In such wars women use but half their strength.
Leander now, like Theban Hercules,
Enter'd the orchard of th' Hesperides;
Whose fruit none rightly can describe, but he
That pulls or shakes it from the golden tree.
Wherein Leander on her quivering breast,
Breathless spoke something, and sigh'd out the rest;
Which so prevail'd, as he, with small ado,
Enclos'd her in his arms and kiss'd her too:
And every kiss to her was as a charm,
And to Leander as a fresh alarm:
So that the truce was broke and she, alas,
Poor silly maiden, at his mercy was.

Love is not full of pity, as men say,
But deaf and cruel where he means to prey.

And now she wish'd this night were never done,
And sigh'd to think upon th' approaching sun;
For much it griev'd her that the bright day-light
Should know the pleasure of this blessed night,
And then, like Mars and Ericine, display
Both in each other's arms chain'd as they lay.
Again—she knew not how to frame her look,
Or speak to him, who in a moment took
That which so long, so charily she kept;
And fain by stealth away she would have crept,
And to some corner secretly have gone,
Leaving Leander in the bed alone.
But as her naked feet were whipping out,
He on the sudden clung her so about,
That mermaid-like unto the floor she slid;
One half appear'd, the other half was hid.
Thus near the bed she blushing stood upright,
And from her countenance behold ye might
A kind of twilight break, which through the air[3],
As from an orient cloud, glimps'd here and there;

And round about the chamber this false morn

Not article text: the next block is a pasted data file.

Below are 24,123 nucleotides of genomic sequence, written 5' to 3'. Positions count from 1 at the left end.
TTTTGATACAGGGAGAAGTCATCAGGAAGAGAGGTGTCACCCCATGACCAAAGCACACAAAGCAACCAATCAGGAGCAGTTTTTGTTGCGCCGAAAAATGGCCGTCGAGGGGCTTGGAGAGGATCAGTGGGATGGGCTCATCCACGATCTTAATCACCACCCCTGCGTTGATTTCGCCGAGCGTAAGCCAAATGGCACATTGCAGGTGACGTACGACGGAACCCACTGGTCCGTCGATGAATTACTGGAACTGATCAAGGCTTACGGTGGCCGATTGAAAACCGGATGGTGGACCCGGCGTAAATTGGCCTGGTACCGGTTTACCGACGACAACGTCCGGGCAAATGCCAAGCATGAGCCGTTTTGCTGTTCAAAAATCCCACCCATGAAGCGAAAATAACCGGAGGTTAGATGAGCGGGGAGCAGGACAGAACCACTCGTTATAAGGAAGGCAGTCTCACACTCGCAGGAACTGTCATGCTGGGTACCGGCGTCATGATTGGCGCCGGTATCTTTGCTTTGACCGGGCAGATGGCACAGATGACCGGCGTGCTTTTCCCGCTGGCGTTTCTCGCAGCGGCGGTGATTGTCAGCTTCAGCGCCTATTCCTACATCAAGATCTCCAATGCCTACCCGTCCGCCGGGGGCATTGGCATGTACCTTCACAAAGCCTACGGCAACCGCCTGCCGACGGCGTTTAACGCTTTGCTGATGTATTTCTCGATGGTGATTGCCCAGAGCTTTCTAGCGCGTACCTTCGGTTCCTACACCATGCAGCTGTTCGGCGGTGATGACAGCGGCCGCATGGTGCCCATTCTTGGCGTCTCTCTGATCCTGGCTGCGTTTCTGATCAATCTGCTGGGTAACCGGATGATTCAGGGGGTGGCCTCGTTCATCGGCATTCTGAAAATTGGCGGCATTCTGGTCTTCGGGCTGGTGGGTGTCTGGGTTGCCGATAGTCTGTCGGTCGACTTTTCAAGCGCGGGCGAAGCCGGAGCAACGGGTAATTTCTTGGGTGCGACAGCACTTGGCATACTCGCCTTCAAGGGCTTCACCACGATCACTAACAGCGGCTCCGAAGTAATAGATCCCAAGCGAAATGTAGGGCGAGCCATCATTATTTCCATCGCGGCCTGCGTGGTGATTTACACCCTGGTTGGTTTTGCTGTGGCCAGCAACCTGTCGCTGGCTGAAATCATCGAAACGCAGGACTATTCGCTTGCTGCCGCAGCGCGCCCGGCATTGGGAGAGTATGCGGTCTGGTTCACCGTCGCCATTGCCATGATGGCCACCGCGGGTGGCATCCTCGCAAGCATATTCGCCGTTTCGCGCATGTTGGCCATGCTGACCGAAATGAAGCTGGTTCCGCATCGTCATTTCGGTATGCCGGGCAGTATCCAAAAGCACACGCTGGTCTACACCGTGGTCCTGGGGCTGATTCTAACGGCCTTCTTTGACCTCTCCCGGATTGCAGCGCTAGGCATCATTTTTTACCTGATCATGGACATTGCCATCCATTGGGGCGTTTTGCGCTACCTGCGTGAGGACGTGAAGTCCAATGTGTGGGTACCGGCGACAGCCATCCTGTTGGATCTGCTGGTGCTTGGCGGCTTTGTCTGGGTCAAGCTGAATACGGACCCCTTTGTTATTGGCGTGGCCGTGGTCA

Brought forth the day before the day was born.
So Hero's ruddy cheek Hero betray'd,
And her all naked to his sight display'd:
Whence his admiring eyes more pleasure took,
Than Dis, on heaps of gold fixing his look.—
By this Apollo's golden harp began
To sound forth music to the Ocean,
Which watchful Hesperus no sooner heard,
But he the bright day-bearing car prepar'd,
And ran before, as harbinger of light,
And with his flaring beams mock'd ugly Night,
Till she, o'ercome with anguish, shame and rage,
Dang'd down to hell her loathsome carriage.

the end of the second sestiad.

  1. From the French verb peser.
  2. The Editor has taken the liberty to alter the situation of this couplet; which as it originally stands, after 'means to prey,’ is an awkward excrescence. By the present transposition it becomes a lively and beautifully appropriate simile.
  3. The old copies read hair, which was certainty not intended here, though it it a picturesque image. All editions of this beautiful poem are very incorrect, save that of Sir E. Brydges.